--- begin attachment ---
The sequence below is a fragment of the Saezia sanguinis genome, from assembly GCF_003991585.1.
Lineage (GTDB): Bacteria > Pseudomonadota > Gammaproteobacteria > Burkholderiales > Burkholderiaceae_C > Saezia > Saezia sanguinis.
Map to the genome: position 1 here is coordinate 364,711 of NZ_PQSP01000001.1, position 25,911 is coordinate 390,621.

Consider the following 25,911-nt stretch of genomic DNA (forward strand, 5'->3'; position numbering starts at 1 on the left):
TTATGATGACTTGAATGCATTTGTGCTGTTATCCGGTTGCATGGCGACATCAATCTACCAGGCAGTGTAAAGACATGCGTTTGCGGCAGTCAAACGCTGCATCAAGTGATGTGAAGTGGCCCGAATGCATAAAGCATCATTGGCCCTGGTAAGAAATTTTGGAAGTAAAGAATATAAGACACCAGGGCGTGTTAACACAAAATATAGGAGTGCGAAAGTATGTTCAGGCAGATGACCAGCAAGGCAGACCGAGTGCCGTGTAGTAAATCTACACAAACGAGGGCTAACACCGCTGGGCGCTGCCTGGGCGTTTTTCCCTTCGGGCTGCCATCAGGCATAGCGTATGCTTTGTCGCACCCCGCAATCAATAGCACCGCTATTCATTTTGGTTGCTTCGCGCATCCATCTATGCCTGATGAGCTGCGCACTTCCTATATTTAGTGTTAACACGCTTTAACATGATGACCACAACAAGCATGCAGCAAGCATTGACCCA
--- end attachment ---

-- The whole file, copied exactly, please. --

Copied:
The sequence below is a fragment of the Saezia sanguinis genome, from assembly GCF_003991585.1.
Lineage (GTDB): Bacteria > Pseudomonadota > Gammaproteobacteria > Burkholderiales > Burkholderiaceae_C > Saezia > Saezia sanguinis.
Map to the genome: position 1 here is coordinate 364,711 of NZ_PQSP01000001.1, position 25,911 is coordinate 390,621.

Consider the following 25,911-nt stretch of genomic DNA (forward strand, 5'->3'; position numbering starts at 1 on the left):
TTATGATGACTTGAATGCATTTGTGCTGTTATCCGGTTGCATGGCGACATCAATCTACCAGGCAGTGTAAAGACATGCGTTTGCGGCAGTCAAACGCTGCATCAAGTGATGTGAAGTGGCCCGAATGCATAAAGCATCATTGGCCCTGGTAAGAAATTTTGGAAGTAAAGAATATAAGACACCAGGGCGTGTTAACACAAAATATAGGAGTGCGAAAGTATGTTCAGGCAGATGACCAGCAAGGCAGACCGAGTGCCGTGTAGTAAATCTACACAAACGAGGGCTAACACCGCTGGGCGCTGCCTGGGCGTTTTTCCCTTCGGGCTGCCATCAGGCATAGCGTATGCTTTGTCGCACCCCGCAATCAATAGCACCGCTATTCATTTTGGTTGCTTCGCGCATCCATCTATGCCTGATGAGCTGCGCACTTCCTATATTTAGTGTTAACACGCTTTAACATGATGACCACAACAAGCATGCAGCAAGCATTGACCCA